Saturday, 20 October 2018

This Week's Frugal Tasks Saturday 20th October 2018

I'll be the first to admit I've been too busy this week to be extremely frugal.   Sunday we were at church then out to lunch.  Monday I was doing the monthly grocery shop plus a couple of loads of washing.  I worked Tuesday to Friday at my cleaning jobs.  Plus there was the usual housework,  Spring planting of veggie seeds and seedlings and a few hours of weeding and planting a few flowers.

Here's what I managed to fit in when I found a few spare minutes -

*  Sold two dozen eggs.

*  Used recycled bread bags to line the bathroom bins.

*  Planted bean,  cucumber and lettuce seeds as well as bean seedlings I'd grown.

*  Dried the washing on the line and clothes horses.

*  Saved shower warm up water,  drink bottle water and washing machine rinse water and reused it all around the house and garden  where I could.

*  Picked silverbeet for two meals.

*  Filled up on petrol when I heard it was going up.  It hasn't risen yet so I'll keep topping up every few days.

*  Gratefully received six daisy plants and one cherry tomato plant from my Dad.  My Dad has a beautiful display of daisies in his front garden.  There are quite a few different colors and the plants have been throwing seedlings that Dad has been digging up and potting.  He's got quite a nursery going under his pergola.

*  Hand washed the dishes most nights.

We'll start picking lettuce next week

The raspberry plants are growing rapidly

The tomato plants we grow each year.

What's on your frugal list for the week ?

Wednesday, 17 October 2018

Supermarket Freezer Food.

How often have you walked past the supermarket freezer section and been dazzled by it's contents ? I used to be like that as a newly wed about 18 - 19 years ago. My cooking skills were limited so those prepacked, pre prepared foods looked like heaven to me. 

I'll admit that I bought a frozen lasagne or two. I also bought frozen sticky date puddings, a cheese cake or two, a few pizzas, apple pies, a few frozen meals as well as the staples like frozen vegies, icecream and fish.

At the time, these frozen foods tasted very nice. Divine infact. Then I saw the light or should I say recipe books and the internet. These two sources of information opened up a whole new world to me. I found easy to follow recipes that used normal everyday ingredients. Suddenly that frozen sticky date pudding that I thought was " oh so yummy " didn't have the same appeal any more. I could make it better and cheaper.

I now freeze my own lasagne, leftovers ( my version of a freezer meal ), sticky date puddings in muffin sizes, pizza dough to make my own pizzas and stewed apple to make apple desserts. My grocery budget has shrunk as a result of making my own and I enjoy my own food far more than anything made in a factory.

These days, the only things I buy from the freezer section are bags of fish portions ( not crumbed ) , icecream ( plain vanilla ), pastry ( to make my own yummies ) and beans and corn kernels. Everything else we either grow, bake or cook ourselves. 

The next time you walk past the supermarket freezers, have a think about making these foods yourself. Your family will be thanking you for it and you'll notice a change in your grocery budget.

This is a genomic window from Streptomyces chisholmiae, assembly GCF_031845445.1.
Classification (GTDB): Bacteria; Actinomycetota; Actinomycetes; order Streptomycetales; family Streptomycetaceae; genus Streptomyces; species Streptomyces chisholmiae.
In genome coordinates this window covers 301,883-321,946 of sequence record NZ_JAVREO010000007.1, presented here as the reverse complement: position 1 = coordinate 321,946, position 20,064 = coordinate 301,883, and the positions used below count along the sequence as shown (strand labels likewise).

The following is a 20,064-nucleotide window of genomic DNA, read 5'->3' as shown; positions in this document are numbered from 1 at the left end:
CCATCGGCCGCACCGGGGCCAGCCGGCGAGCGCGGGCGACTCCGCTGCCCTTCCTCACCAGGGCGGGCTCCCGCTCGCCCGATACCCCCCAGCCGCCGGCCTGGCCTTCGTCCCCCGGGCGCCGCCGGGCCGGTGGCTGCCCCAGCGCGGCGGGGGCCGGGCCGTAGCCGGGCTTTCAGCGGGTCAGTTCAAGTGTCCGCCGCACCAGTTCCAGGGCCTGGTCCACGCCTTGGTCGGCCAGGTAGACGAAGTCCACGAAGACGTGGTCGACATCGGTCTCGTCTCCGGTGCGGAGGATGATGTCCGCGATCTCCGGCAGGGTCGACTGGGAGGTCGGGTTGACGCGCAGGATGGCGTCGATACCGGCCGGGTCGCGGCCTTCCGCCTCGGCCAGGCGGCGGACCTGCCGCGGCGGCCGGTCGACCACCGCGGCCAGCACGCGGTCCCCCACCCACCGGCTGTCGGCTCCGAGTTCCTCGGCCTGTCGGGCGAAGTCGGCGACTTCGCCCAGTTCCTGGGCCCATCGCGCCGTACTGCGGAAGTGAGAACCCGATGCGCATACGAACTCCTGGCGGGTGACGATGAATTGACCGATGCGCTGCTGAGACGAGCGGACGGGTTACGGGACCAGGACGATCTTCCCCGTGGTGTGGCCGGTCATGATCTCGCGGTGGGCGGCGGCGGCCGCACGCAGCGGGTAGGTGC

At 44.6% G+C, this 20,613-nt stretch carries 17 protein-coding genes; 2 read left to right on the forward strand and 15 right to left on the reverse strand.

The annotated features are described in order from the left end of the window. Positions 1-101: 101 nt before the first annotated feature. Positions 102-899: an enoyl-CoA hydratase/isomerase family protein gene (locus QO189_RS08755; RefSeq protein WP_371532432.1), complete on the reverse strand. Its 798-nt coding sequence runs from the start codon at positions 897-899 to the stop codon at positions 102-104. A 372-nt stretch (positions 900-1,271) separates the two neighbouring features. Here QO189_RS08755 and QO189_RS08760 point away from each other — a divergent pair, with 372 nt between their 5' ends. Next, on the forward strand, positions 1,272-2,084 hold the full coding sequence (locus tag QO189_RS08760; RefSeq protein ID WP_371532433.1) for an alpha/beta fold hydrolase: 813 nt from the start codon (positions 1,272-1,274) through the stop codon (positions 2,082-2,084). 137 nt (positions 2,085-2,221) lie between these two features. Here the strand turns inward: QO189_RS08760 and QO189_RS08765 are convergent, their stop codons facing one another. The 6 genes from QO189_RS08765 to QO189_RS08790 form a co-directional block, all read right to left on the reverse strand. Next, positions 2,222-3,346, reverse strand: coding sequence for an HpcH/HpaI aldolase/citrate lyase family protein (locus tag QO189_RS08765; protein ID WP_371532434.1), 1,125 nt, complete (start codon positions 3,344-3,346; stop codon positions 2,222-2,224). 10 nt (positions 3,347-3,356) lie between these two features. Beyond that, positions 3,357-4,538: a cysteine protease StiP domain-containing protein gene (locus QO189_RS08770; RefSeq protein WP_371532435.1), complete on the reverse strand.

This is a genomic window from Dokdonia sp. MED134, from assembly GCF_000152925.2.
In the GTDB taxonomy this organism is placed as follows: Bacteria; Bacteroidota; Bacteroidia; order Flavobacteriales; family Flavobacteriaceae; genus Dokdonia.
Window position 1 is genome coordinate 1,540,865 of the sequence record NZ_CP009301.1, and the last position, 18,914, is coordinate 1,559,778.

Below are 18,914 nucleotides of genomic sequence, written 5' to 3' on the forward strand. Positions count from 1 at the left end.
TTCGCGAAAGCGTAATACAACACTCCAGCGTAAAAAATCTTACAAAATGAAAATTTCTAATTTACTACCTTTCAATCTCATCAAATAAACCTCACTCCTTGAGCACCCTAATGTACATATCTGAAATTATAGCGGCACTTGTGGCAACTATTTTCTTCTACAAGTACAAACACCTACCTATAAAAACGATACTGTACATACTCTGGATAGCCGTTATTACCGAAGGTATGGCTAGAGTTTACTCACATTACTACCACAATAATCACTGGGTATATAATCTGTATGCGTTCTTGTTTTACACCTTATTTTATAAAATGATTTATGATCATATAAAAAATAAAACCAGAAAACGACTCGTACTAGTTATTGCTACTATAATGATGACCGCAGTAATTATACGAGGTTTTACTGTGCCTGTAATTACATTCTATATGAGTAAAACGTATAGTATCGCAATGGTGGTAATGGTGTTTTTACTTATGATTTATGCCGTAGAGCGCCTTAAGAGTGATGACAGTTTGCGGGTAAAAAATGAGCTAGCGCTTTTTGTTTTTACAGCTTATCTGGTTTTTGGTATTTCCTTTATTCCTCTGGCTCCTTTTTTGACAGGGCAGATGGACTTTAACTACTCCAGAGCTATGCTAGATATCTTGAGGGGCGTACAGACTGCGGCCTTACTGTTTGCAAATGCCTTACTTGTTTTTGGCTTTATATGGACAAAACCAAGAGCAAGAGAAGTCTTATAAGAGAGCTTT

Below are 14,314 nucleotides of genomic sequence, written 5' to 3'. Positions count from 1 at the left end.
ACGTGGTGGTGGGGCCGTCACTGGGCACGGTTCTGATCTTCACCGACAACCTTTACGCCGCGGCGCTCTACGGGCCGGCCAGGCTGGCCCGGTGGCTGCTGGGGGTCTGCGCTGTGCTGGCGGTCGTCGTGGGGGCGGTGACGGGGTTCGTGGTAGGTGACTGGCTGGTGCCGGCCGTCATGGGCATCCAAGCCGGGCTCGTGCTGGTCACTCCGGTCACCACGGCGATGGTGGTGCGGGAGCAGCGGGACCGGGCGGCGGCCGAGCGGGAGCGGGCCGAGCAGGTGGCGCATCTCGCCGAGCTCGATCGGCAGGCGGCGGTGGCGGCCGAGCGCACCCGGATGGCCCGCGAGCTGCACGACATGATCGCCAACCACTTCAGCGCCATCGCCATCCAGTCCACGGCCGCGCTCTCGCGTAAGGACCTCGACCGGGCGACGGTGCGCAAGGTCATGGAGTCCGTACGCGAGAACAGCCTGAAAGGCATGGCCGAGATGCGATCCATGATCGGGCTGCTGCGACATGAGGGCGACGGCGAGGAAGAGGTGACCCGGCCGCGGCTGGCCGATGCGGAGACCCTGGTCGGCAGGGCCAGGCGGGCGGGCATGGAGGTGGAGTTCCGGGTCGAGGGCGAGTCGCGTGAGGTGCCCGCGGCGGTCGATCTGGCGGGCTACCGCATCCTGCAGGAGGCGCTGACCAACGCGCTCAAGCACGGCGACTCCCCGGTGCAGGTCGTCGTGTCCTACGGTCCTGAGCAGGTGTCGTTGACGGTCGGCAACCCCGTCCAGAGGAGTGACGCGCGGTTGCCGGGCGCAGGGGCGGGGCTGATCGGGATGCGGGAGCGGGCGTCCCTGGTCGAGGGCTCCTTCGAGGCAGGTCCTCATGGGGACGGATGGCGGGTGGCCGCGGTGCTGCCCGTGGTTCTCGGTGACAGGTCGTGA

Saturday, 13 October 2018

This Week's Frugal Tasks Saturday 13th October 2018

Last weekend Darren and I escaped to Ballarat for a few days.  The miner's cottage we usually stay at has been sold and we are not sure if the new owners will keep it as a bed and breakfast.  We had a booking for early December but had to change it before the new owners take over.

We had a wonderful time relaxing,  shopping at both  Mill Markets ( antique mega stores ),  enjoying morning and afternoon teas out and had a lovely picnic by the lake at Daylesford.   We took all our own snacks,  water bottles,  teabags,  breakfast spreads and a few treats.  The weather was glorious which can be unusual for Ballarat.

Here's what else we got up to this week -

*  Saved $12 on petrol by activating and using an offer from Flybuys in their phone app.  We used the 10 cents a litre discount to fill up both our cars.

*  Used our Flybuys card to pay for our groceries while we were in Ballarat.  Every time we get to 2000 points,  Darren converts it into $10 and loads it onto the card.  A great little bonus for doing our usual shopping at Coles and Kmart.

*  Donated a couple of bags of unwanted items to Savers and received a few discount stamps.  They only allow one stamp per day so I make sure I do a few trips when driving by to really make my donation count.

*  Dried all the washing on the line.

*  Refilled and diluted the shampoo and conditioner pump bottles.  I diluted them by 1/3.

*  When we left our accommodation to come home,  we took all the food that was included in the price for our breakfasts.  We took home a couple of pieces of fruit,  a box of orange juice,  milk and a small tub of  margarine

*  Converted $20 worth of Flybuys points into money.

*  Picked silverbeet from our garden to include in two main meals.  Broccoli isn't cheap at the moment so the silverbeet is our ' green ' vegetable on our plates.

*  Found lots of great presents at Savers.  I found new pizza trays ( with the holes in it ) for $2.99,  Royal Albert bits and pieces,  Tupperware hamburger presses for $3.99,  brand new cook books for $2.99,  baby coat hangers for Megan and  a table runner for $2.99 ( I might keep that one ).  I've made a fantastic start on the present list for 2019 and 2020.

*  Bought hard cover Mr Men books at The Mill Market in Ballarat.  They were $10 for 5 and they are in excellent condition.  I'll be putting them away for when our future grand children come to visit.

*  We received out electricity bill and saved $21 compared to the same time last year.  It might not be much but with power prices skyrocketing,  we are very happy with the saving.

*  Cut the end off a shower moisturiser tube to scrape out the last of the contents.

*  Fed weeds,  bread and grass to the chickens.

*  Darren emptied both compost bins into the veggie garden.

The miner's cottage

Mill Market buy

Apricots growing on our tree.

I've set up a new Facebook group called Aussie Bargain Shoppers where everyone can share any bargains or specials they see when out and about.  

It's closed group so click on the button ' Visit Group ' at the top right hand side and that will take you to the closed group.  Press the join button,  answer the three question and we'll add you to the group.